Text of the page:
Redfern has its say on Human Rights
May 7 Around thirty people from a range of backgrounds heard expert views at a Community Consultation on Human Rights at Redfern Town Hall.
Chaired by Sydney Peace Foundation Director Professor Stuart Rees, a panel outlined issues in a number of areas. Indigenous Australians were represented by Charmaine Weldon, women’s domestic violence expert at Redfern Legal Centre. Culturally and Linguistically Diverse matters were the area of Rosa Loria from Sydney Multicultural Services, while Annie Parkinson raised issues concerning people with disabilities. A former asylum seeker from Bangladesh, Maqsood Alshams, outlined his personal experience and addressed related matters. Maqsood spent 16 months in the Villawood Immigration Detention Centre before his release in April 2000. GLBT and sexuality concerns were the province of Yasmin Hunter from Redfern Legal Centre.
After refreshments came the action. Groups of six discussed their concerns and what they had heard in the first part of the meeting. Each group contributed to a submission to be sent to the National Human Rights Consultation Committee. Individuals were also encouraged to make personal submissions.
Matters in this area are not as simple as they might at first seem. First, as Andrew Lynch says in an article on Australian Policy Online, “the Commonwealth attorney-general, Robert McClelland, made it clear that constitutional entrenchment of rights, empowering the courts to strike down legislation it found in breach of a protected right, was not on the table.” What is up for discussion is a parliamentary Act similar to the ACT’s Human Rights Act and Victoria’s Charter of Rights and Responsibilities.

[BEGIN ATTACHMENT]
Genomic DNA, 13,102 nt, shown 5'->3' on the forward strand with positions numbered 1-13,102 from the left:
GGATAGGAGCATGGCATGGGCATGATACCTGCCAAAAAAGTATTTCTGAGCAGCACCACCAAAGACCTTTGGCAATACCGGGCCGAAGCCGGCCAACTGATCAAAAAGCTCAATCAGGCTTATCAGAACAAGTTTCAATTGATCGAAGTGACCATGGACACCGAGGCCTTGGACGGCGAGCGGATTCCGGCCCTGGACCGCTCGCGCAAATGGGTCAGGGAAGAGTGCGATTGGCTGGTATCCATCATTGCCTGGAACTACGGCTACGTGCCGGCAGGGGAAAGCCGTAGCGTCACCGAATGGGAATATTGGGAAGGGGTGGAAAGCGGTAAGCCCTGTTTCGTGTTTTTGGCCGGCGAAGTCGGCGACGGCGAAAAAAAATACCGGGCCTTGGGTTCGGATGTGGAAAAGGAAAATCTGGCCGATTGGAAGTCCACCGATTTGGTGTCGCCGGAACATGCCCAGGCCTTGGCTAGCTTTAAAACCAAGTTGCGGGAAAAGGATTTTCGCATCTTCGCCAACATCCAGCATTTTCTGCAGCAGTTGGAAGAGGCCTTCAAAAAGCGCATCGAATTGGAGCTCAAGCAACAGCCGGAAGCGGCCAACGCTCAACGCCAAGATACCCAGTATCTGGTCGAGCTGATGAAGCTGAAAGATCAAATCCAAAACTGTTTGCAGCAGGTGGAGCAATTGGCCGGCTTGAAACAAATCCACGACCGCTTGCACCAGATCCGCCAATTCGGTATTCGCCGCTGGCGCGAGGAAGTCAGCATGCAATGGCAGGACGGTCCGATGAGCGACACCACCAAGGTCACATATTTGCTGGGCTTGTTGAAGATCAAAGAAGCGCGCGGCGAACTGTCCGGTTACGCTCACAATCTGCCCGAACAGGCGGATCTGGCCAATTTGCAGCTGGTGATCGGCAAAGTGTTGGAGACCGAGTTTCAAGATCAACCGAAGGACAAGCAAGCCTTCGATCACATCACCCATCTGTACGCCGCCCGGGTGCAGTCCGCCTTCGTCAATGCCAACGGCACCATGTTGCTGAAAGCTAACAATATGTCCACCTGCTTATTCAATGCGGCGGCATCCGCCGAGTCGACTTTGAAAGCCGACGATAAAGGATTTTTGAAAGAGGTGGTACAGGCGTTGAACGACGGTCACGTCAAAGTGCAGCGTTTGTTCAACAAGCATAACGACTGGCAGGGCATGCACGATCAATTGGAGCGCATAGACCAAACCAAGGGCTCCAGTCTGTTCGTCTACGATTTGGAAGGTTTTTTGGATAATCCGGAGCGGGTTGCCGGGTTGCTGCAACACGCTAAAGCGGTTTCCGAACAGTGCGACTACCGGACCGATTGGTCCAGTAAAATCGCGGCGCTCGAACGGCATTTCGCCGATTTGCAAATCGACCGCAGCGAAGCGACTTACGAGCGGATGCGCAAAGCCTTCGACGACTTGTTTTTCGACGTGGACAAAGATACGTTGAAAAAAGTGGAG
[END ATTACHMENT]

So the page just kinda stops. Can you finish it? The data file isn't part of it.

Several speakers drew attention to the great difference between enshrining rights in such an Act or Charter and actual social equality – what happens in day-to-day life, which is a matter of the psyche rather than the statute books.
An audience member, claiming Indigenous Australians have “no rights”, cited difficulties experienced paying for funerals, but it is doubtful that would be addressed under a Human Rights Act or Charter. It is an important issue, no doubt affecting many marginalised through poverty in this country.
Then there are paradoxes: the tension between anti-vilification laws and freedom of speech, for example, or removal of discrimination on grounds of same sex relationships at Centrelink actually working against the financial interests of some couples.
But do have your say.
Submissions close on 15 June. You can make a submission by going to the NHRC website at http://www.humanrightsconsultation.gov.au./www/nhrcc/nhrcc.nsf/Page/Home. You may also send your ideas to:
National Human Rights Consultation Secretariat
Robert Garran Offices
BARTON ACT 2600
See also http://www.humanrightsact.com.au/2008/ (A Human Rights Act for Australia) and http://apo.org.au/justice/127 (Australian Policy Online).